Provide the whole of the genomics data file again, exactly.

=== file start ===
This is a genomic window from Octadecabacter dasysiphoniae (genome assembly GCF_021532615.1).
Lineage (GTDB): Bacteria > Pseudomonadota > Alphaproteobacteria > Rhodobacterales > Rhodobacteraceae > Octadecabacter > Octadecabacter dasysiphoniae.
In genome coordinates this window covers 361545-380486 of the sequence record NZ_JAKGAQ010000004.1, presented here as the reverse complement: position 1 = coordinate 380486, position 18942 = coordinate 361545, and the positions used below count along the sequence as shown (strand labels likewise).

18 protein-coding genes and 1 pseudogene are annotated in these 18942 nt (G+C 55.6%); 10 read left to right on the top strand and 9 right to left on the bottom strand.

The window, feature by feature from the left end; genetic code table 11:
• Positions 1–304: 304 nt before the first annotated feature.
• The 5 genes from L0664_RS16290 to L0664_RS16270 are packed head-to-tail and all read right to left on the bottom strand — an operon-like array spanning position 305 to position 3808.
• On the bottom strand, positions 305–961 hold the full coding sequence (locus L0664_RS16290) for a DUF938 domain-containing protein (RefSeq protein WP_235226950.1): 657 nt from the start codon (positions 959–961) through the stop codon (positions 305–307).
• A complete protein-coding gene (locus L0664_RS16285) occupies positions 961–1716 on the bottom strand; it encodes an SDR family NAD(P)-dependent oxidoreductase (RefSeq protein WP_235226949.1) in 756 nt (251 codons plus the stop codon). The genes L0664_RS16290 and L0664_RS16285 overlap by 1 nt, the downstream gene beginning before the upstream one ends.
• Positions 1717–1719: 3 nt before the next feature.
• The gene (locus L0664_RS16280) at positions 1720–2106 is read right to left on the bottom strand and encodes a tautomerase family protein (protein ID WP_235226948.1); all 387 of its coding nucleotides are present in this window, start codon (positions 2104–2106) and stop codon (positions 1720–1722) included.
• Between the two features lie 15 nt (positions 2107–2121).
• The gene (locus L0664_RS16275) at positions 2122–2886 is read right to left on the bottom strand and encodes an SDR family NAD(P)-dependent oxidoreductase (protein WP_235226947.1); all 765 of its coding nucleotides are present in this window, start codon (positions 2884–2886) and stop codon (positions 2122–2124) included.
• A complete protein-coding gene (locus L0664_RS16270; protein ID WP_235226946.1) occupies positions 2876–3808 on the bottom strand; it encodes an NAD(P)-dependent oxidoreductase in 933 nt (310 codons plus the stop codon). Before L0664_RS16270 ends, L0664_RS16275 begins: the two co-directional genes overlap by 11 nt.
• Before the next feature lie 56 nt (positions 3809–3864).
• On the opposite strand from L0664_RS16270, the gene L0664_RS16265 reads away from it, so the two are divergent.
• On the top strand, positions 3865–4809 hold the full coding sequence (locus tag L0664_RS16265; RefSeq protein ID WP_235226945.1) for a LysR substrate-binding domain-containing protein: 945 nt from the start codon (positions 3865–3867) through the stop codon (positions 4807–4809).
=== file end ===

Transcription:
This is a genomic window from Octadecabacter dasysiphoniae (genome assembly GCF_021532615.1).
Lineage (GTDB): Bacteria > Pseudomonadota > Alphaproteobacteria > Rhodobacterales > Rhodobacteraceae > Octadecabacter > Octadecabacter dasysiphoniae.
In genome coordinates this window covers 361545-380486 of the sequence record NZ_JAKGAQ010000004.1, presented here as the reverse complement: position 1 = coordinate 380486, position 18942 = coordinate 361545, and the positions used below count along the sequence as shown (strand labels likewise).

18 protein-coding genes and 1 pseudogene are annotated in these 18942 nt (G+C 55.6%); 10 read left to right on the top strand and 9 right to left on the bottom strand.

The window, feature by feature from the left end; genetic code table 11:
• Positions 1–304: 304 nt before the first annotated feature.
• The 5 genes from L0664_RS16290 to L0664_RS16270 are packed head-to-tail and all read right to left on the bottom strand — an operon-like array spanning position 305 to position 3808.
• On the bottom strand, positions 305–961 hold the full coding sequence (locus L0664_RS16290) for a DUF938 domain-containing protein (RefSeq protein WP_235226950.1): 657 nt from the start codon (positions 959–961) through the stop codon (positions 305–307).
• A complete protein-coding gene (locus L0664_RS16285) occupies positions 961–1716 on the bottom strand; it encodes an SDR family NAD(P)-dependent oxidoreductase (RefSeq protein WP_235226949.1) in 756 nt (251 codons plus the stop codon). The genes L0664_RS16290 and L0664_RS16285 overlap by 1 nt, the downstream gene beginning before the upstream one ends.
• Positions 1717–1719: 3 nt before the next feature.
• The gene (locus L0664_RS16280) at positions 1720–2106 is read right to left on the bottom strand and encodes a tautomerase family protein (protein ID WP_235226948.1); all 387 of its coding nucleotides are present in this window, start codon (positions 2104–2106) and stop codon (positions 1720–1722) included.
• Between the two features lie 15 nt (positions 2107–2121).
• The gene (locus L0664_RS16275) at positions 2122–2886 is read right to left on the bottom strand and encodes an SDR family NAD(P)-dependent oxidoreductase (protein WP_235226947.1); all 765 of its coding nucleotides are present in this window, start codon (positions 2884–2886) and stop codon (positions 2122–2124) included.
• A complete protein-coding gene (locus L0664_RS16270; protein ID WP_235226946.1) occupies positions 2876–3808 on the bottom strand; it encodes an NAD(P)-dependent oxidoreductase in 933 nt (310 codons plus the stop codon). Before L0664_RS16270 ends, L0664_RS16275 begins: the two co-directional genes overlap by 11 nt.
• Before the next feature lie 56 nt (positions 3809–3864).
• On the opposite strand from L0664_RS16270, the gene L0664_RS16265 reads away from it, so the two are divergent.
• On the top strand, positions 3865–4809 hold the full coding sequence (locus tag L0664_RS16265; RefSeq protein ID WP_235226945.1) for a LysR substrate-binding domain-containing protein: 945 nt from the start codon (positions 3865–3867) through the stop codon (positions 4807–4809).